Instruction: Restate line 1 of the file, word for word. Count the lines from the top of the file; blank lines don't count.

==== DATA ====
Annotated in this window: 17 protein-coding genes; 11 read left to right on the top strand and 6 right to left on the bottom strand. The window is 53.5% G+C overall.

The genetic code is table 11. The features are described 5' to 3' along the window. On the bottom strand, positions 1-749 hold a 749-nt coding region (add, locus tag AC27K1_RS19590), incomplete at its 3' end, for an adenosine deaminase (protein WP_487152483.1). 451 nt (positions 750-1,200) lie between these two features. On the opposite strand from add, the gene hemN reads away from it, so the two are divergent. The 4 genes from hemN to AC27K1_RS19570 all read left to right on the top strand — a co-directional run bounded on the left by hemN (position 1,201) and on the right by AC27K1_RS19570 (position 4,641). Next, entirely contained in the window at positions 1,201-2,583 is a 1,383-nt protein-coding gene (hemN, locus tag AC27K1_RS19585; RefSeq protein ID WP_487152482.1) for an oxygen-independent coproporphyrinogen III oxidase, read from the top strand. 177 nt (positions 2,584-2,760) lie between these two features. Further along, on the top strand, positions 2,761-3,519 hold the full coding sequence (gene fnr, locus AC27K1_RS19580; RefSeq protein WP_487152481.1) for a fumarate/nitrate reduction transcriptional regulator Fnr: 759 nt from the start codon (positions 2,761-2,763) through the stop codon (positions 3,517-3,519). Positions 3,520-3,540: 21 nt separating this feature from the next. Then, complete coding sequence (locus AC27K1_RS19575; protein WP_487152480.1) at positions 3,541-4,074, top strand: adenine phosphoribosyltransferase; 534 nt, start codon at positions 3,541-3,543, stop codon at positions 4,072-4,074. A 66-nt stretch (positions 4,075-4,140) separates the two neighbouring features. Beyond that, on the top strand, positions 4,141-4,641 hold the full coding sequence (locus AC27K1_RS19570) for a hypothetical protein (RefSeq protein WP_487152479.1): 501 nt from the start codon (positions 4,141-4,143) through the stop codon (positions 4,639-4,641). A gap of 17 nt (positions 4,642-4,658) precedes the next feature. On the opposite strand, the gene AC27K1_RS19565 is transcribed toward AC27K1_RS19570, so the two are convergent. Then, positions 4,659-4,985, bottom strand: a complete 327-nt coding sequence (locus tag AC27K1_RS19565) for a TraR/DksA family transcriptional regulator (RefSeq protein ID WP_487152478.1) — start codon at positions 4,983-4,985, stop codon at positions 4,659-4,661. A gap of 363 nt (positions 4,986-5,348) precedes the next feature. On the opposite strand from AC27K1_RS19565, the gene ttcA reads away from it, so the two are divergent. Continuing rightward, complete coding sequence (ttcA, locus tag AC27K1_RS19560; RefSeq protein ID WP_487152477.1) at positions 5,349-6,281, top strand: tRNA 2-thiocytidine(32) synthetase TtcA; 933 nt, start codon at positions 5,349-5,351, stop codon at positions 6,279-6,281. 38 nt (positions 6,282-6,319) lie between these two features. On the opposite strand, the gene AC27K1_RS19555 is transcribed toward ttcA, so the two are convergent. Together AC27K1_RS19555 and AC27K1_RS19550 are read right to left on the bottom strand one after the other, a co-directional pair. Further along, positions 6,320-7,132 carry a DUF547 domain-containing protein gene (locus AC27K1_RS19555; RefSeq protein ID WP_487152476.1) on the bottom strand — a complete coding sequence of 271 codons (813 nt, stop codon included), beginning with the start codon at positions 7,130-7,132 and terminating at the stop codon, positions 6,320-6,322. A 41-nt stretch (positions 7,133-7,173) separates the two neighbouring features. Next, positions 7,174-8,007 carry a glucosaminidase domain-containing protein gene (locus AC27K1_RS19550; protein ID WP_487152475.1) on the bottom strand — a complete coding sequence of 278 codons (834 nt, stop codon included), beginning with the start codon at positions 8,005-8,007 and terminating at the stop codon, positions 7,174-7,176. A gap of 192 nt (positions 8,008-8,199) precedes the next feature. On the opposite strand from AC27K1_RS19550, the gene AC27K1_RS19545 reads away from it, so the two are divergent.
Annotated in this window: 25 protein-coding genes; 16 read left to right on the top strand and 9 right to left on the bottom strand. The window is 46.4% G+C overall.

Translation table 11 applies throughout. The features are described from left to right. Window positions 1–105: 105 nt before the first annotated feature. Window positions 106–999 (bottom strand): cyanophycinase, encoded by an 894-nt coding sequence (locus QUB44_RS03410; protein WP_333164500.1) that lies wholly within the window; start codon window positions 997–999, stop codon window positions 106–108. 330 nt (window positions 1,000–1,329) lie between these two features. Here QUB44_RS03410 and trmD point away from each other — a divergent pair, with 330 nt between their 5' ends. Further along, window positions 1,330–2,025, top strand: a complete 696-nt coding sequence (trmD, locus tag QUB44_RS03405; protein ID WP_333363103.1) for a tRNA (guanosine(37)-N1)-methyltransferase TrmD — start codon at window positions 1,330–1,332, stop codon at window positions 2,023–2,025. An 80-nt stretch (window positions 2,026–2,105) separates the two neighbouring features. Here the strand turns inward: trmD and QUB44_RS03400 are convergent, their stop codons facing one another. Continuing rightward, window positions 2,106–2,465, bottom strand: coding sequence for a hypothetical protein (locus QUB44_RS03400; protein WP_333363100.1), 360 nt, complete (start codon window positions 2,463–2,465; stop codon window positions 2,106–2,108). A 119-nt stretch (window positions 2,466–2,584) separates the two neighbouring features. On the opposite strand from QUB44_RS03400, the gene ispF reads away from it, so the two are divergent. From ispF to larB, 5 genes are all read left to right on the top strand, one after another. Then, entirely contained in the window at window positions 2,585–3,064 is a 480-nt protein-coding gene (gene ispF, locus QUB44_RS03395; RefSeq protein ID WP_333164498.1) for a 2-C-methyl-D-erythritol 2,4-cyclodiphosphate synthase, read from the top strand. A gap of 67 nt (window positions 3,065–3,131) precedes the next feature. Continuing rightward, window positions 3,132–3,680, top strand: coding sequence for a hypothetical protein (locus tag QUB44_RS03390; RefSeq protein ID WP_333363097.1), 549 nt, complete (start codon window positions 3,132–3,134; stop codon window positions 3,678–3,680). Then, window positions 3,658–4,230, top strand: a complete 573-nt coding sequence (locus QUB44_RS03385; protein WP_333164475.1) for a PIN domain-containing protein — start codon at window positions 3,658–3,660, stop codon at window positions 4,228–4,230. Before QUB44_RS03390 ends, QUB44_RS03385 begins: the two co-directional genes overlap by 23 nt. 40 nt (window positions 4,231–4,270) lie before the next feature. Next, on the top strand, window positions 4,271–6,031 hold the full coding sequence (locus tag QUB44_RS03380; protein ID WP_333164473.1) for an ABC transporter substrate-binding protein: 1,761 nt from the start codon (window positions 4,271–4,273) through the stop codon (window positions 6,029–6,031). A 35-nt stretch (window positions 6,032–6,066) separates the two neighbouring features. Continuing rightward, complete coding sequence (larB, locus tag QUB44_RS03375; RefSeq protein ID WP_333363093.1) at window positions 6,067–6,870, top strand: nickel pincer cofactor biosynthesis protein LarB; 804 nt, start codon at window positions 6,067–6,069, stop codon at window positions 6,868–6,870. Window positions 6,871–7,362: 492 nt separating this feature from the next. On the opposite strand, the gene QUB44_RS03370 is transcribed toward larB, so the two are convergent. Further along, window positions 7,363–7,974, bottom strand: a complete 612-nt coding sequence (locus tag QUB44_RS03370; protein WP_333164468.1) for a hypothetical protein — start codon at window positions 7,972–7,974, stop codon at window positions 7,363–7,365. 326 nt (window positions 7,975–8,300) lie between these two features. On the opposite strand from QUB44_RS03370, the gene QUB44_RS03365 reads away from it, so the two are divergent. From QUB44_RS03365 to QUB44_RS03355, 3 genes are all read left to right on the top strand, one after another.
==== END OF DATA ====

Annotated in this window: 17 protein-coding genes; 11 read left to right on the top strand and 6 right to left on the bottom strand. The window is 53.5% G+C overall.